School of the Museum of Fine Arts at Tufts

Coordinates: 42°20′19″N 71°05′48″W / 42.33856°N 71.09676°W / 42.33856; -71.09676
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School of the Museum of Fine Arts at Tufts University
Parent institution
Tufts University
DeanScheri Fultineer
Academic staff
135 full- and part-time [1]
Location, ,
United States

The School of the Museum of Fine Arts at Tufts University (Museum School, SMFA at Tufts, or SMFA; formerly the School of the Museum of Fine Arts, Boston) is the art school of Tufts University, a private research university in Boston, Massachusetts. It offers undergraduate and graduate degrees dedicated to the visual arts.

It is affiliated with the Museum of Fine Arts, Boston. SMFA is also a member of the Association of Independent Colleges of Art and Design (AICAD), a consortium of several dozen leading art schools in the United States.[2] The school is accredited by the National Association of Schools of Art and Design.[2]


The Weems Center, part of Graham Gund's expansion, looking down from the third floor

The school was founded in 1876 under the name School of the Museum of Fine Arts, Boston (SMFA).[2] From 1876 to 1909, the school was housed in the basement of the original Museum building in Copley Square. When the Museum moved to Huntington Avenue in 1909, the School moved into a separate, temporary structure to the west of the main building. The permanent building, designed by Guy Lowell, was completed in 1927. The 45,000-square-foot (4,200 m2) red brick building provided improved classroom, studio and library facilities.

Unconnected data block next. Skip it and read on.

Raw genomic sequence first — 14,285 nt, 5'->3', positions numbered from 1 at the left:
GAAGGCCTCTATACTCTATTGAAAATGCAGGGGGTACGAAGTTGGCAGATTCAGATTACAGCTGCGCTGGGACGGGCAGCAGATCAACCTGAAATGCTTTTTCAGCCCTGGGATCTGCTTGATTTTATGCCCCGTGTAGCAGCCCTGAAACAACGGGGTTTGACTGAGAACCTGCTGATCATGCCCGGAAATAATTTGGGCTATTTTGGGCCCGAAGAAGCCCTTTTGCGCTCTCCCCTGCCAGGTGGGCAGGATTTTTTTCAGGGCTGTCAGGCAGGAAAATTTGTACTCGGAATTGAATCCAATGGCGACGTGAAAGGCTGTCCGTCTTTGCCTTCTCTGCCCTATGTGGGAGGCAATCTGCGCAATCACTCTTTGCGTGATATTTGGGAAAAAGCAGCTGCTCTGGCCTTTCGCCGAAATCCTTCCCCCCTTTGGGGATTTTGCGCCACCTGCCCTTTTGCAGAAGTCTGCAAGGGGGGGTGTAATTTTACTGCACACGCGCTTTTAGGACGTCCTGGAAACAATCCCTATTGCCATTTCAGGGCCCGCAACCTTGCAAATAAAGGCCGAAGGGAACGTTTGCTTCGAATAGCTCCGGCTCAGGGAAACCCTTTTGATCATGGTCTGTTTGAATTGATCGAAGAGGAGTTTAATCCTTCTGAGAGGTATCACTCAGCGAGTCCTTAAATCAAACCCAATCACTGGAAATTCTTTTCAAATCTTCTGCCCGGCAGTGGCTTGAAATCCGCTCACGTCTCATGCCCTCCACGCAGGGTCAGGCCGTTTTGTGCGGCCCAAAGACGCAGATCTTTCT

In 1945 the Museum School and Tufts College collaborated to develop their first joint degree teacher training granting program. The creation of additional programs between the two institutions followed soon after.

In 1987, a newly renovated and expanded school building, designed by architect Graham Gund, more than doubled the size of the existing structure and provided an auditorium, enlarged library, expanded studios and classrooms, a spacious new entrance, cafeteria, and increased gallery and exhibition spaces. Gund's expansion included the central atrium, known as the Katherine Lane Weems Atrium, that connects the two buildings.

In December 2015, it was announced that the School of the Museum of Fine Arts, Boston would become a part of Tufts University and on June 30, 2016 the integration was completed.[3]

With the late-2022 opening of the Green Line Extension of the MBTA Green Line E branch light rail transit route, there is a direct connection between the SMFA Campus and the main campus of Tufts University in Medford.


Encouraged to build an individual program of interdisciplinary study, students are not asked to declare a major, but by choosing among in-depth courses in a dozen disciplines and mediums, students are free to concentrate in the areas that best align with their interests. Courses are offered in the following areas: animation, ceramics, digital media, drawing, film and video, graphic arts, installation, metals, painting, performance, photography, print and paper, sculpture, sound, virtual reality, and visual and material studies.[4]

One of the unique attributes of SMFA is that students are required to participate in a "Review Board" which is a review of all of the art work that a student has done during the semester. Review Boards are led by two faculty members and two fellow students. There are many opportunities for students to exhibit their artwork at both the main building and the Mission Hill building.